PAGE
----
Mastering Contract Redlining:Tips for Seamless Redlining and Negotiations

Polina VladimirovaPolina Vladimirova
Written by
Polina Vladimirova
November 16, 2023

Loved this article? Share it with your network:

What is contract redlining? 

Contract redlining is the process of making edits, suggestions, and comments on a contract to reach a mutually agreeable version between the negotiating parties. Understanding the concepts behind the most frequently employed clauses and the “etiquette” of contract redlining is essential, whether you are a legal professional or someone new to the world of contracts. So in this article, we will explore a comprehensive set of steps and tips that will ensure a smooth negotiation process.

First steps?

  • Go through the entire document, identify the type of contract you are reviewing and get acquainted with its context, wording and purpose;
  • Make notes of any language that seems unclear or that is not in line with your objectives at first glance so that they don’t slip your mind later on;
  • Identify potential weak spots or missing provisions within the contract;
  • And don’t forget to turn “track changes” mode on while making edits!
Now that we've covered the foundational steps, it's time to delve deeper into the main types of clauses that are often subject to discussion and require more attention to detail and precision:

Confidentiality clause

- a fundamental element in every contract. A well-crafted confidentiality clause should preferably be mutual rather than one-sided. This approach ensures a balanced commitment from the parties involved, creating a more harmonious and trustworthy foundation for their business relationship. An effective strategy for safeguarding a contracting party's interests even further is to incorporate a provision within the clause that allows for exceptions when the information is considered publicly available (both at the time of disclosure or after) and when the fault for such public availability does not lie with the recipient of the information. Ultimately, we aim to avoid establishing a loophole that would enable the recipient to get around the restriction by disclosing the confidential information.

Choice of law clause

- in essence, the choice of law provision specifies the substantive law that should be used to interpret the contract. It should be differentiated from “choice of venue” which determines where legal proceedings will take place. A great tip for such provisions would be to keep them in the same jurisdictions. Why complicate matters when you can keep things simple? 

Limitation of liability clause

– an indispensable clause you simply cannot skip when reviewing agreements. A standard limitation of liability clause establishes that neither party can be held responsible for damages that exceed a specified threshold. Occasionally, certain parties may prefer to exclude data breach or indemnification provisions from the liability limit. In such cases, a clever approach is to suggest implementing a 'super cap'. What does this entail? Essentially, it allows the contracting parties to mutually agree on an elevated cap amount for specific liabilities, especially prevalent in the information technology sector. This 'super cap' can be a valuable strategy to employ during the negotiations. Another crucial aspect to be vigilant about is the potential misplacement of indemnities within the contract. For instance, certain sections may be categorised under a confidentiality provision, yet they would encompass other matters such as data privacy. Consequently, you might unintentionally agree to uncapped liability for a type of claim that wasn't your intention!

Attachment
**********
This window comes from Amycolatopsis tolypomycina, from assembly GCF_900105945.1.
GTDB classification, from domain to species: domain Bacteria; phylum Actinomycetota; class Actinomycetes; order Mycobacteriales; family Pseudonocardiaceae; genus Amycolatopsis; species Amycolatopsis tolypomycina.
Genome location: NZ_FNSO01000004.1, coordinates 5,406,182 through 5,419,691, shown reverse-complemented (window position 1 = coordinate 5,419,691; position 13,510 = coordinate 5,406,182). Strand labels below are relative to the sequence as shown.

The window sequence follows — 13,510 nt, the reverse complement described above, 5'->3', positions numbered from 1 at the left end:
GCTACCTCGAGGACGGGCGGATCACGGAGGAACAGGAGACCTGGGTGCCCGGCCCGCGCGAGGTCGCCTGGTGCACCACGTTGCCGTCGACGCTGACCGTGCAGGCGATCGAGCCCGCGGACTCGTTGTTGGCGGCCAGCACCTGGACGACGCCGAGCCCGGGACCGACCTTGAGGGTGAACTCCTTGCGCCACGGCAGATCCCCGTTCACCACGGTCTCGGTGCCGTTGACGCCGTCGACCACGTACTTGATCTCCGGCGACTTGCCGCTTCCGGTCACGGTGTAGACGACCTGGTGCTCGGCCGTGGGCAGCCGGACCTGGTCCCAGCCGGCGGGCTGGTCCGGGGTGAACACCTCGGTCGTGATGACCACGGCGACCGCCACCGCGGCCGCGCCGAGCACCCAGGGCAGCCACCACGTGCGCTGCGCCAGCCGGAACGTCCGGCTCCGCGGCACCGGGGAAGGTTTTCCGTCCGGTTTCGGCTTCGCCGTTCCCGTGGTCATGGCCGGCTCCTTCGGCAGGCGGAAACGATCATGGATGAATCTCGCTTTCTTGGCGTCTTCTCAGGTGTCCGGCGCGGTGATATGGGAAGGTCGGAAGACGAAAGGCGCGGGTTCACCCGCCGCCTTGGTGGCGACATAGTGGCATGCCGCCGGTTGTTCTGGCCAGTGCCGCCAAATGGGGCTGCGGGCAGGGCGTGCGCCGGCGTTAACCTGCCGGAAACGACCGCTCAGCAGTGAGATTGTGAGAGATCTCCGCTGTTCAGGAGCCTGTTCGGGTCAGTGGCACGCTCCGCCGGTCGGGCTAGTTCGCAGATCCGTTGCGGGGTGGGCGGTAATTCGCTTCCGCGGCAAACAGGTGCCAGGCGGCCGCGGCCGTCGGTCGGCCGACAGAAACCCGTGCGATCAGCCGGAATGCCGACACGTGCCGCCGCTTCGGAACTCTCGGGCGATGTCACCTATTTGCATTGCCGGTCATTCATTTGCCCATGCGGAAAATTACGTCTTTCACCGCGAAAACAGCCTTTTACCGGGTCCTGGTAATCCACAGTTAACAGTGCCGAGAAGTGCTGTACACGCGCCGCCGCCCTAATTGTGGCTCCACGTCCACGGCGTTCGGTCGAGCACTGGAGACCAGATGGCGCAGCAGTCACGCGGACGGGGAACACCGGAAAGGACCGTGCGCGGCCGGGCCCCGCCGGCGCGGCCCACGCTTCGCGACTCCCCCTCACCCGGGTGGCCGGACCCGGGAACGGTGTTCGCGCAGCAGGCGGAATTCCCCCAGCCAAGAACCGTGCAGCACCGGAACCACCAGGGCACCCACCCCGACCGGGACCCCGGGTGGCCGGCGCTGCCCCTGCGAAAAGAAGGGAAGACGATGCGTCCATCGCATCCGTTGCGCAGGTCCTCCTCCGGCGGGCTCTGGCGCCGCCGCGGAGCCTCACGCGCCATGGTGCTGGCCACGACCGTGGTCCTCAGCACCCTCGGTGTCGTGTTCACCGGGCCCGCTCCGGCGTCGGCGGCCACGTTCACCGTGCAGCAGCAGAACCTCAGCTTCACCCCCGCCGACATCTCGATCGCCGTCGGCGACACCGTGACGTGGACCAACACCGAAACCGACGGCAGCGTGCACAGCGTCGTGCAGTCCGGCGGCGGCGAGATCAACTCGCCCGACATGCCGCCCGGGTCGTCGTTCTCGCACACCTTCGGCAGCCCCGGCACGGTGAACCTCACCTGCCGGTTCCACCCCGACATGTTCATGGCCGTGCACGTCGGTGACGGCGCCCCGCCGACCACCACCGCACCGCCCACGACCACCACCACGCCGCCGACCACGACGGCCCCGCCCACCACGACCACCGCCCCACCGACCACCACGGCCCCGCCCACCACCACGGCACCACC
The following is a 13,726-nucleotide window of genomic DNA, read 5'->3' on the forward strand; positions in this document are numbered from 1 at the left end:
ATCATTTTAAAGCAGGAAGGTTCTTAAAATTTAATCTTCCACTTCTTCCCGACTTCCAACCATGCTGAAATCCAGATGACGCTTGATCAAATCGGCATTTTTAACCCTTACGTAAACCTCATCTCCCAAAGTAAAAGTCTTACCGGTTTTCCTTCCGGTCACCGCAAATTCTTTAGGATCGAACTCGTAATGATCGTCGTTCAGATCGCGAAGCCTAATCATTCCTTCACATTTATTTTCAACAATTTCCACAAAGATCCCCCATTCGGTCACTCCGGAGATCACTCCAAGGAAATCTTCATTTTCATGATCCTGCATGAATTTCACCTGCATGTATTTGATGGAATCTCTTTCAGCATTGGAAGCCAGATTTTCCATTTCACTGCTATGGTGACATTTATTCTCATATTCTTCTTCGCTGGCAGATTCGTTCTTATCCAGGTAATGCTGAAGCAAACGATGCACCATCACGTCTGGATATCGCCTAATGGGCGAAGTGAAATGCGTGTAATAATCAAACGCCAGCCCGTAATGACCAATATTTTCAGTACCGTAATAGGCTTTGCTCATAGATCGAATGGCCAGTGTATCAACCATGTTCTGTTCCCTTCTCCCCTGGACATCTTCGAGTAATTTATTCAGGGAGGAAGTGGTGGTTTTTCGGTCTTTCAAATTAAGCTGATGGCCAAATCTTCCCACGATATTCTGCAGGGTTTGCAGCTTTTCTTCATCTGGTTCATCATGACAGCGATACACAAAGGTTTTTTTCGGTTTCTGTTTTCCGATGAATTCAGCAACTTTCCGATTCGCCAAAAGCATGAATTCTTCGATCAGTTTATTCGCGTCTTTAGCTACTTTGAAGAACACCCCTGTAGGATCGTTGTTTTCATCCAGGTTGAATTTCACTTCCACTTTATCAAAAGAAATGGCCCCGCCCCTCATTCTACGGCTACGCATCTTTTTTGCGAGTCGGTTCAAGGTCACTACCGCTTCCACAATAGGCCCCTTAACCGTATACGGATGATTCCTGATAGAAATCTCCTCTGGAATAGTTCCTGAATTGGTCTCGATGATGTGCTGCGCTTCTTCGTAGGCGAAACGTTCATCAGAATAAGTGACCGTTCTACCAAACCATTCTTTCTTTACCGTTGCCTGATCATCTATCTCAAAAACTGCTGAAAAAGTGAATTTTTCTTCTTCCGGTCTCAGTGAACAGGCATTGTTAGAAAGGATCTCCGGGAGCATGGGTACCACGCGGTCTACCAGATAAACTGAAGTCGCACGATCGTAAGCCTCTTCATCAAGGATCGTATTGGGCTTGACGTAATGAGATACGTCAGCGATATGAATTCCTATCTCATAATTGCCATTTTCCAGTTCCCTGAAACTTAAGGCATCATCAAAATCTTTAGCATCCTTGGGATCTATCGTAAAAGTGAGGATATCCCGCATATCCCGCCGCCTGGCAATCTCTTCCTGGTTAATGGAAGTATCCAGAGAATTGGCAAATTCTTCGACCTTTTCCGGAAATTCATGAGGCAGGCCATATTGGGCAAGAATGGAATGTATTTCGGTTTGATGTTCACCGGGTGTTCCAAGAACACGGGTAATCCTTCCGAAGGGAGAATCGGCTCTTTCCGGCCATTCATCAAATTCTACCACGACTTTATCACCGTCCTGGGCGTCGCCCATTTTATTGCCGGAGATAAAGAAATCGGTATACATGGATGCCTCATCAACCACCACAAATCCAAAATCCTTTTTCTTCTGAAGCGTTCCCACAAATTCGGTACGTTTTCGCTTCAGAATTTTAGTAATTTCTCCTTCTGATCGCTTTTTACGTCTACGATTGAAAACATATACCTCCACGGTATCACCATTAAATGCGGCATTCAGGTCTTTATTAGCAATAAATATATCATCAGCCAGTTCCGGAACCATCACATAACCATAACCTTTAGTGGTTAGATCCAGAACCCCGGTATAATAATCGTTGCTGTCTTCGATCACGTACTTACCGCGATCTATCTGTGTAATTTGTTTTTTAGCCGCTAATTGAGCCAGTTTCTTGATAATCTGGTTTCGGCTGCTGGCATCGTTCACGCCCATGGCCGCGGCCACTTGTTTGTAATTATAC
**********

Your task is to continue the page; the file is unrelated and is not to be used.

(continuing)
Force majeure clause

– another classic must-have provision. A good tactic in regard to this clause would be to narrow down the specific events the other party can cite by refining the definition. Additionally, a good tip would be to ensure the force majeure event definition stays distinct and separate from the provided examples. This way, the listed events come into play only when they align with the clear, stand-alone definition.

Of course, it is also in our best interest to include provisions such as “no waiver” and “entire agreement” to ensure clarity, enforceability, and completeness of the contract.

Lastly, a particularly effective technique when redlining contracts is making use of the comments option. The comments could serve to shape how the other party interprets your revisions. Rather than prompting different questions and causing confusion, your reasoning and intent are immediately evident. 

I hope you found this article helpful and that your next redlining and negotiation process will be a much smoother one!